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If you are a developer and had access to tools such as Ounce Labs, Fortify Software or Veracode, would you object to metrics on the code you write being made publicly available? If you would object, what would it take for you to feel more comfortable with more transparency in this regard?

If metrics were public, do you think this would have a positive side effect of encouraging developers to spend more time on learning secure coding techniques? Are there better approaches of encouraging developers to spend their own time to learn secure coding given competing concerns?

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Is this like an ad for these tools or something? –  Daud Ahmad May 2 '09 at 12:36
I am an employee of a large enterprise and don't work for nor currently use any of these tools. Just interested in objective ways to measure developers and more importantly get them to pay attention to security a little more. –  McGovernTheory May 2 '09 at 12:39
Should be comm wiki. –  Daniel A. White May 2 '09 at 13:04

2 Answers 2

I don't think that access to tools is necessarily the problem. From the looks of your profile we are in a similar position. I am responsible for architecting fairly large client-server solutions. The security problems in our codebase are the result of secure practices simply not being "on the radar". They are bumped for feature sets and other customer facing bug fixes.

We are currently looking into how to secure our codebase, manage security roles at the enterprise level, and all that good stuff because of market demand. I think that having a way to gauge the level of risk in a codebase is very important. That is where tools come into play - they offer reports and can be used to show improvement. Developers like measurable advancement and decreasing the number of security risks found by an analysis tool from one release to the next is very measurable.

I think tools and the reporting that they offer can be helpful and actually play a pretty critical role. But until someone (management, market, places some value on closing security holes and mandates the repeated use of tools to show a decrease in risks assessed, developers aren't going to be overly interested in security-related programming. It really isn't that interesting when you look at all of the other really cool whiz-bang stuff. You might want to check out this related thread from a few weeks ago or even this one from last October.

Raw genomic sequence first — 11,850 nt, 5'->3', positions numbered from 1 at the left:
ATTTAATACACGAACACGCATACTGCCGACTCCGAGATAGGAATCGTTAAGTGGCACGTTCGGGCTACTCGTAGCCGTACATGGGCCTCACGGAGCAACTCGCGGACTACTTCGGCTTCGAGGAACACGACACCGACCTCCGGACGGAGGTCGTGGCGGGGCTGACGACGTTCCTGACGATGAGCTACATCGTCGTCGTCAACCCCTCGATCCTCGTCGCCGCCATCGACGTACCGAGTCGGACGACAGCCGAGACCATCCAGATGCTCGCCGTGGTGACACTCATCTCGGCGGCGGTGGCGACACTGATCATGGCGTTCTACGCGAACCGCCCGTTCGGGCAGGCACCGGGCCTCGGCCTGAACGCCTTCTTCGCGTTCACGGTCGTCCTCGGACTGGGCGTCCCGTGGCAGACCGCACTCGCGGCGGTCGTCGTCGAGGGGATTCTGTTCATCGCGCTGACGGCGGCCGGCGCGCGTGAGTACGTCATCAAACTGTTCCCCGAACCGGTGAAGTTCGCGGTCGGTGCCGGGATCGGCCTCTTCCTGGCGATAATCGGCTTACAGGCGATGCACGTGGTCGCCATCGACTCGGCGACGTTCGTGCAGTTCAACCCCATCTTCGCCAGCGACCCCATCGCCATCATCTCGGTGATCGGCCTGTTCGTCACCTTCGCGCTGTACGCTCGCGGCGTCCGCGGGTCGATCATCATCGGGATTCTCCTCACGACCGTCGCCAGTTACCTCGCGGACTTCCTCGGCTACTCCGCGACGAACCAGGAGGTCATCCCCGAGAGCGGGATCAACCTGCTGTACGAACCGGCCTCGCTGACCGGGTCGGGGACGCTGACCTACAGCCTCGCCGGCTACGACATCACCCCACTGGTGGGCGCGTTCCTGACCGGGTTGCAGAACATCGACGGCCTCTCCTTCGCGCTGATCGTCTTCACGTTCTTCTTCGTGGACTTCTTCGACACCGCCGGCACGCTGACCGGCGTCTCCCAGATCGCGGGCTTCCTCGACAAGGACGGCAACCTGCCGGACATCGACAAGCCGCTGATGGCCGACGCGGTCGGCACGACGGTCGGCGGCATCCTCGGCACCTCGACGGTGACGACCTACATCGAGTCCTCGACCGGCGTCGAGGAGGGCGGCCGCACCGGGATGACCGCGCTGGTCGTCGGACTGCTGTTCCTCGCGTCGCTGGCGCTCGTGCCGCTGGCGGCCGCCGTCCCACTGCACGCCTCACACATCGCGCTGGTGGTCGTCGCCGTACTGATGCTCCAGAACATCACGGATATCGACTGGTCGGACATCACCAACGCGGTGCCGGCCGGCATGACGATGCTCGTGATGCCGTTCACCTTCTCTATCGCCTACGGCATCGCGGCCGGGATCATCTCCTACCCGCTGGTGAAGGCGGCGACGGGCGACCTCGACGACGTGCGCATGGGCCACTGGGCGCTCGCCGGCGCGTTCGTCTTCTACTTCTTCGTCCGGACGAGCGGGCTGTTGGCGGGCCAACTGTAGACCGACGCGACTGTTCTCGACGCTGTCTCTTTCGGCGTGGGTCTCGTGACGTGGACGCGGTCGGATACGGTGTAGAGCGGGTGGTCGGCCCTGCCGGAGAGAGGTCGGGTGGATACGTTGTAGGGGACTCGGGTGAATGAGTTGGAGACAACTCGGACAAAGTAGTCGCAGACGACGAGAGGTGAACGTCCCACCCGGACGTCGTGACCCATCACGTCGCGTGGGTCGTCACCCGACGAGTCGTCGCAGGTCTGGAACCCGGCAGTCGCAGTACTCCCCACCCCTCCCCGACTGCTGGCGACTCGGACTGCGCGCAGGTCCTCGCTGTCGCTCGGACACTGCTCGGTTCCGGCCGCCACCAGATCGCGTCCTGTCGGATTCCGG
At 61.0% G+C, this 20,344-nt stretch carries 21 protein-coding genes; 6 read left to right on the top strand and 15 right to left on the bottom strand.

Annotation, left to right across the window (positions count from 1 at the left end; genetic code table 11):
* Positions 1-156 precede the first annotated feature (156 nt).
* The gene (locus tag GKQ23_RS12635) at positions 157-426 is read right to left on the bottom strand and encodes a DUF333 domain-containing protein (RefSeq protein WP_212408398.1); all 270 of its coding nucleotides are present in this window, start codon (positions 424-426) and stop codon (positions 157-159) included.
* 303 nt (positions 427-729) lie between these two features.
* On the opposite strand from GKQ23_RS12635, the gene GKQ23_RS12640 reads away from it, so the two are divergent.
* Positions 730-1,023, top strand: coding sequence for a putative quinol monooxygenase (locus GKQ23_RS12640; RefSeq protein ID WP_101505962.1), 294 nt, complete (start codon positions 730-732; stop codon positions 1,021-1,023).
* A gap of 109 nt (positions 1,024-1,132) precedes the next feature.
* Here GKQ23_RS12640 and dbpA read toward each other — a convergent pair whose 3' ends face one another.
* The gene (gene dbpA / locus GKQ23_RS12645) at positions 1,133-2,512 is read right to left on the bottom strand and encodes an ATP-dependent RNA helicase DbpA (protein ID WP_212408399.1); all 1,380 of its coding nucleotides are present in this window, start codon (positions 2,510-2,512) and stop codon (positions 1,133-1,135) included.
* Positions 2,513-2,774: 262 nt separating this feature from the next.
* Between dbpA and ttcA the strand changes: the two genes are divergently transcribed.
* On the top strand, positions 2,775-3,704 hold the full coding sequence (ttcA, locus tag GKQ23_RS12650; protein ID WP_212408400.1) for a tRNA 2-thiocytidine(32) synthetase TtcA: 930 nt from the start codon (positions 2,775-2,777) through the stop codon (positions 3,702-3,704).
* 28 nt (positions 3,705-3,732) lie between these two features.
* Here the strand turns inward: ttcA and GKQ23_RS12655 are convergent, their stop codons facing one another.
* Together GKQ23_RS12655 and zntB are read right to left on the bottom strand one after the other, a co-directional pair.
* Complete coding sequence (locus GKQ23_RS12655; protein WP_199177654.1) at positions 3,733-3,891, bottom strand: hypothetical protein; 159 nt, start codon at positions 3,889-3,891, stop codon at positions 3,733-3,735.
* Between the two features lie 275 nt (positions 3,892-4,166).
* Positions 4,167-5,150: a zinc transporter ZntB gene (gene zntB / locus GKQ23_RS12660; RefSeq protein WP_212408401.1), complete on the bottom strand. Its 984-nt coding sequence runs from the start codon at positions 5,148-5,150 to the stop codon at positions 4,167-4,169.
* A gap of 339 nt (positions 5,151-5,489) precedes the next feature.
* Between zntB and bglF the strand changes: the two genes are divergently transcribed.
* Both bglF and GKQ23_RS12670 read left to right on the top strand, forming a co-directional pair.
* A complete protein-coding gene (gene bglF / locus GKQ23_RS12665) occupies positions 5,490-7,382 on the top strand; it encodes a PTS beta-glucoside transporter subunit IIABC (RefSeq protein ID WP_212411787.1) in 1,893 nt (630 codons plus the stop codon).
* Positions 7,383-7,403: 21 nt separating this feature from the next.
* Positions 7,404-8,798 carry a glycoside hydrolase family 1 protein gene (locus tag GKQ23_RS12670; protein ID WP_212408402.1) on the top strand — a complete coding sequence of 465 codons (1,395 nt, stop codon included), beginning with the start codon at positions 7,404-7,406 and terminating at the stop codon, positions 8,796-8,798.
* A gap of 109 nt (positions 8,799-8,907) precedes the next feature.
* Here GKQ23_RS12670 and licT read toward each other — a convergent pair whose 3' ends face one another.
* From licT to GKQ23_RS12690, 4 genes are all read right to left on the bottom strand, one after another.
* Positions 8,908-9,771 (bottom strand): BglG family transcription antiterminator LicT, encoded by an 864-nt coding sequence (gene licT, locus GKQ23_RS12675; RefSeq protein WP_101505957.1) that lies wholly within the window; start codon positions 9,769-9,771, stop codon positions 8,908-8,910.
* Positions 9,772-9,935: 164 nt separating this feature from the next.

Even worse, security concerns only really impact a very small amount of software today. With that said, a large number of the defects reported by The Field would not have occurred if we were paying more attention to security; in other words, they are security defects even though they are reported because they are causing other problems. This is where I believe we can actually get the biggest bang for the buck when fixing security defects. I wonder if anyone has done a study that examines the rate of bug reports before and after going through a security assessment and repair. My gut tells me that the rate of reported defects should decrease - i.e., "more secure software" == "higher quality software". That's enough rambling...

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I regard any metric with a high degree of suspicion for all the usual reasons. Security metrics are likely to be used as FUD. You also need to know the appropriateness. For instance, defects related to untrusted code are irrelevant with untrusted code.

There are two important questions, IMO: Does it have a vulnerability? Just how obvious is that?

(Another question would be: Why are you linking to some local group without making it clear in the link?)

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I think your response is accurate and helps with making products more secure but doesn't really answer how to get developers to pay more attention to writing secure code. Are there alternatives other than using suboptimal tactics such as throwing them under the bus using faulty metrics... –  McGovernTheory May 2 '09 at 12:46
I definitely think there's value in automated tools, but agree that the raw (or lightly-processed) output is not something that should be used as "metrics". –  Pete Verdon Dec 23 '13 at 13:33
(Continued - hit return by mistake!)... Where I work it is a corporate requirement to run the code through a security-focussed static analysis tool before shipping (additionally we use Findbugs during development). I've taken my turn at sifting the results, and found the occasional real issue highlighted, but also a lot of false positives or places where the issue raised is not relevant in the situation. The judgement involved in distinguishing between those should be kept technical, and not "politicised" by being externally measured. –  Pete Verdon Dec 23 '13 at 13:40

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